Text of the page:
Cystic Fibrosis in Children: Common Signs, Symptoms, and Treatments
Your child is everything. So the minute you see or think you see something is different, you think the worst. All parents go through this and many times their eyes deceive them and it is merely a lag in development, a unique characteristic, or a minor condition. With today’s healthcare advancements, children grow up under the constant supervision of seasoned pediatricians and doctors that specialize in the conditions developed in children. One of these chronic conditions is cystic fibrosis, which currently affects about 30,000 children and adults in the United States. Luckily, the numbers are not that high because this is a condition that has to be inherited and picked up from both parents. So what is cystic fibrosis? How common is it? And when might you visit a doctor about your child’s possibility? Let’s delve into this a little further.
What is Cystic Fibrosis?
If a child is born with cystic fibrosis, it means that both parents had to have carried at least one copy of the gene. Even then, when two carriers with one copy of the gene, the child has a 25% chance of developing the condition. If a child inherits the gene from only one parent, they will be carriers but will not inherit the condition. Thus, chances to get the condition can be speculated when looking at the family history of both parents. The gene that is affected is called the cystic fibrosis transmembrane conductance regulator and is responsible for the movement of salt and water in and out of cells. Because of this, the body’s production or functioning of the CFTR protein and causes the buildup of thick mucus. This can lead to recurring lung infections, damage to the pancreas, and complications in other organs.
How is CF Diagnosed?
There are several ways that parents can find out about their child’s chance of having cystic fibrosis. Children can be diagnosed during a type of newborn screening. Most children, however, develop symptoms of the condition before their first birthday. Each child is different and the type and severity will vary. In some children, signs of the condition don’t appear until much later. If a doctor suspects signs of CF, they will likely order a sweat test. It is painless and quite simple: it involves placing a small electrode onto the skin to get sweat glands to produce sweat. The amount of chloride is measured. A person or child with an abnormal amount of chloride might indicate the presence of Cystic Fibrosis.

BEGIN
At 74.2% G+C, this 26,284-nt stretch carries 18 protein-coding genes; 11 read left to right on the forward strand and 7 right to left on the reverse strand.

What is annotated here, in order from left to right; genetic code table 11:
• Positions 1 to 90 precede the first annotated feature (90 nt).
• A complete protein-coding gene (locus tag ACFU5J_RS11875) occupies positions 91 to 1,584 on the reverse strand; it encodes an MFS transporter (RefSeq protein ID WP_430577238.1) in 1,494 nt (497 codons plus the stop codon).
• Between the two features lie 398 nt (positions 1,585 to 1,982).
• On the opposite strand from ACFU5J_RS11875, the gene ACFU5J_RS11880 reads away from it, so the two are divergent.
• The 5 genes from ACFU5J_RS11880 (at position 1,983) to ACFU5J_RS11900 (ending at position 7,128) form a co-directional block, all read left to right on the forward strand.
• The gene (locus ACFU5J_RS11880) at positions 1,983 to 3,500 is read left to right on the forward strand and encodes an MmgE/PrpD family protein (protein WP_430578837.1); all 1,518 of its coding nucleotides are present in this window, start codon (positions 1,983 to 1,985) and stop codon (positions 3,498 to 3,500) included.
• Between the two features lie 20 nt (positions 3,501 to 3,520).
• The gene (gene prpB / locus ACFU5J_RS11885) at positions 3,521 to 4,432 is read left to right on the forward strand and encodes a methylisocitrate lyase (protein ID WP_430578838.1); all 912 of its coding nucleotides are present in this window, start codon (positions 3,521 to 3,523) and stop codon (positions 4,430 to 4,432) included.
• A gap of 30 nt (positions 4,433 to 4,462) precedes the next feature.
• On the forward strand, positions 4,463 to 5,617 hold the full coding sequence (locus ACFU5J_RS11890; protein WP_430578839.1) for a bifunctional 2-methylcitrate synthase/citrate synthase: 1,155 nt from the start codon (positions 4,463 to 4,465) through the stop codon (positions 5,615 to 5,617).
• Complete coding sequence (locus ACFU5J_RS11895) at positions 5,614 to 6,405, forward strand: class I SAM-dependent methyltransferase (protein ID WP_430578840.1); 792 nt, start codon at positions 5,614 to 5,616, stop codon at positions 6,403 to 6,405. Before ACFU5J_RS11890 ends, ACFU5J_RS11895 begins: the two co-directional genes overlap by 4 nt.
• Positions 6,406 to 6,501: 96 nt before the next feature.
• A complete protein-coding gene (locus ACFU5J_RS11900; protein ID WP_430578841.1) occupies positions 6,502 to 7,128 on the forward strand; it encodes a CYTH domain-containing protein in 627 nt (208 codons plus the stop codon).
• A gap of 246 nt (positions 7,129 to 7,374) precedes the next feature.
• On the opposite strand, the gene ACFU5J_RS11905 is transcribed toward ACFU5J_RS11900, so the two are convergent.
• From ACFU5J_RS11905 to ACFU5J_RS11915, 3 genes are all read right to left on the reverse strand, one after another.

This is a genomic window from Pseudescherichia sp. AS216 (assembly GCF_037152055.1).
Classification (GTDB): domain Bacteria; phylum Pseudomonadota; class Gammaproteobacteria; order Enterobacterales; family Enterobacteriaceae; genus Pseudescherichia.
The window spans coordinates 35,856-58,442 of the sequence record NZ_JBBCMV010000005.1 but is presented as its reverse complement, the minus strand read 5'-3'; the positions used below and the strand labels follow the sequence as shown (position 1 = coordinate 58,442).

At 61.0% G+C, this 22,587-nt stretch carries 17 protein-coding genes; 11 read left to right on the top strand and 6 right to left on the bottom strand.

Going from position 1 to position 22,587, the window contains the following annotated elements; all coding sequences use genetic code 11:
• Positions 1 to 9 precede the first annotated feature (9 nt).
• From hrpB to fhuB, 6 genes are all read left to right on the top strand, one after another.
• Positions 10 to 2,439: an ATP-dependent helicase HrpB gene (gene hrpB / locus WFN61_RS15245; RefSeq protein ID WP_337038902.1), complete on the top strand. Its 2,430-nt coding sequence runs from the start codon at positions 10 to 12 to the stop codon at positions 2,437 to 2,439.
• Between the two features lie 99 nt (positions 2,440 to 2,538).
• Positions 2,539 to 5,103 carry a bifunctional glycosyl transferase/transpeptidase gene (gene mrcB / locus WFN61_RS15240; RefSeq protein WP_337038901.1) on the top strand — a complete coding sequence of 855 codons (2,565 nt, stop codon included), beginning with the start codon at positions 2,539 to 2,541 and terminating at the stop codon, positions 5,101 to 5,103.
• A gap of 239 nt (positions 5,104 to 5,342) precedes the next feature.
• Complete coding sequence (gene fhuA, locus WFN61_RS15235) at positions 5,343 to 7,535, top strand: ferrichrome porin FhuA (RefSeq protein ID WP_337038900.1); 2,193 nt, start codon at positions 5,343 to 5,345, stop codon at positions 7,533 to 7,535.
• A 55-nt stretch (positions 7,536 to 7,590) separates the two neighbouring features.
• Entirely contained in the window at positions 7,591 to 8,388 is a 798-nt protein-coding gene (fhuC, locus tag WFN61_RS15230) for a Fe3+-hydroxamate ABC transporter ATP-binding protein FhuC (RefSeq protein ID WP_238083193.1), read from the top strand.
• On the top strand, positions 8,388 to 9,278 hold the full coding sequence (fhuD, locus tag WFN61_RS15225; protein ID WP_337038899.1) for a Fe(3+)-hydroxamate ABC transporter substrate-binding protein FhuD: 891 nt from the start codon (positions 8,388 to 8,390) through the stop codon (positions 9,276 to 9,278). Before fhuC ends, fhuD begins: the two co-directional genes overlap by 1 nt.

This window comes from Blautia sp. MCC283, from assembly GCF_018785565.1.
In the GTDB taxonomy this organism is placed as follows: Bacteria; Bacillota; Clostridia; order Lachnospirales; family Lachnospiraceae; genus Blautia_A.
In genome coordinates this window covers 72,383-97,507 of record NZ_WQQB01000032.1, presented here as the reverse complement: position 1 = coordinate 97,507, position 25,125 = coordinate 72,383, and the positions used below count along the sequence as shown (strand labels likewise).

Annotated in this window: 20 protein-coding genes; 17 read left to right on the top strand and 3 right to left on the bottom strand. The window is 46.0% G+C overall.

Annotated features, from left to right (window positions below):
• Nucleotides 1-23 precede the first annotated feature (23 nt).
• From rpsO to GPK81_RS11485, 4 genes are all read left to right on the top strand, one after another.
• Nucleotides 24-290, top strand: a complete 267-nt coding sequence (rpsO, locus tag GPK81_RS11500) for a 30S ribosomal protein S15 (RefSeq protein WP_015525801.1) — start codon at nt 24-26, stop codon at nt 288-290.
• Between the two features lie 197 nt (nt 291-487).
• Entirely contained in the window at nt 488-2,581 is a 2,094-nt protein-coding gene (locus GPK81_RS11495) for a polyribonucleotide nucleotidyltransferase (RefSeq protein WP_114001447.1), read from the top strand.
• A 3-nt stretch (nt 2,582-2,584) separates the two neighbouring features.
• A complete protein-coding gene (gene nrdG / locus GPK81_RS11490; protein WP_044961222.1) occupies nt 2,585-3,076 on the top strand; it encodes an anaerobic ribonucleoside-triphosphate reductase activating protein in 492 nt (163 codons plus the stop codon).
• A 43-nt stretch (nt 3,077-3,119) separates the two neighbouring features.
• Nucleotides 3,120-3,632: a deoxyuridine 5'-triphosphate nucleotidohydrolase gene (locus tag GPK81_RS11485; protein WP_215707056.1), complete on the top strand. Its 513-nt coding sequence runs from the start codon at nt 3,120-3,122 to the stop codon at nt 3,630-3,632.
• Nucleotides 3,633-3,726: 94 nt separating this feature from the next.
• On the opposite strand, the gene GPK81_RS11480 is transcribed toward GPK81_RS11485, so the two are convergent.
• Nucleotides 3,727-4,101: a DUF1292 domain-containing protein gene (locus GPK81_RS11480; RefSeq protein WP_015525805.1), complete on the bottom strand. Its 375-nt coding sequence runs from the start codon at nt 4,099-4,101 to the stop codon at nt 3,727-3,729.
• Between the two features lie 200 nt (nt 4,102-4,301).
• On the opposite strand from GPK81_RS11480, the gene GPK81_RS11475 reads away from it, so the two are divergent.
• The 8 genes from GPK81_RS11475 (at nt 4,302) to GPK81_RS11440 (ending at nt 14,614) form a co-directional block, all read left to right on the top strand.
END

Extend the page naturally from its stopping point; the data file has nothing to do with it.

Some of the symptoms might include:
- Excessive sweating
- Recurrent lung infections or sinus infections
- Asthma-like symptoms that include coughing and wheezing
- Shortness of breath
- Coughing up blood or mucus
- Trouble with bowel movements or foul-smelling stools
- And more
What are Some of the Common Treatments or Measures Taken?
The severity of the condition is different from child to child, so there is no one prescribed treatment. Most of the time, treatment will include a variety of interventions and lifestyle changes. Some of these include:
- A pancreatic enzyme supplement
- Multivitamins, especially those that are fat-soluble like A, D, E, and K
- Incorporating plenty of salt in the diet
- Clearing the lungs frequently
- Adding liquid medicines in mist form through a nebulizer
What Does My Child’s Life Look Like With CF?
Current treatments and interventions can be effective at improving quality of life and allowing children to grow and transition into adulthood in a productive and healthy way. Most patients will need some kind of daily treatment but can resume normal life, attend school, and participate in activities. Advancements and research in recent years have led to an increase in life expectancy and quality of life.
Exercise and an active lifestyle are encouraged, even though it might be difficult. Staying active helps build exercise tolerance, respiratory muscle endurance, and reduces the rate of decline of pulmonary functions.
Worried Your Child May Have CF? Let Us Help.
The human body is a testament to the complexity and intelligence of nature. Our bodies are designed to perform hundreds of functions, our cells composed of specific proteins, molecules, and elements, all to come together to form our various organ systems. The disruption of one protein chain is often all it takes to produce a condition. And yet, modern science and medicine are so advanced that we now have insight into many conditions that allow the development of treatments and happy life.
If you suspect that your child may have inherited the condition, your pediatrician is the first line of defense and can walk you through your child’s specific circumstance. Call El Paso Family and Pediatricians today to see a trusted pediatrician.
The above is not to substitute medical advice from a physician. Call your child’s doctor for more information on cystic fibrosis.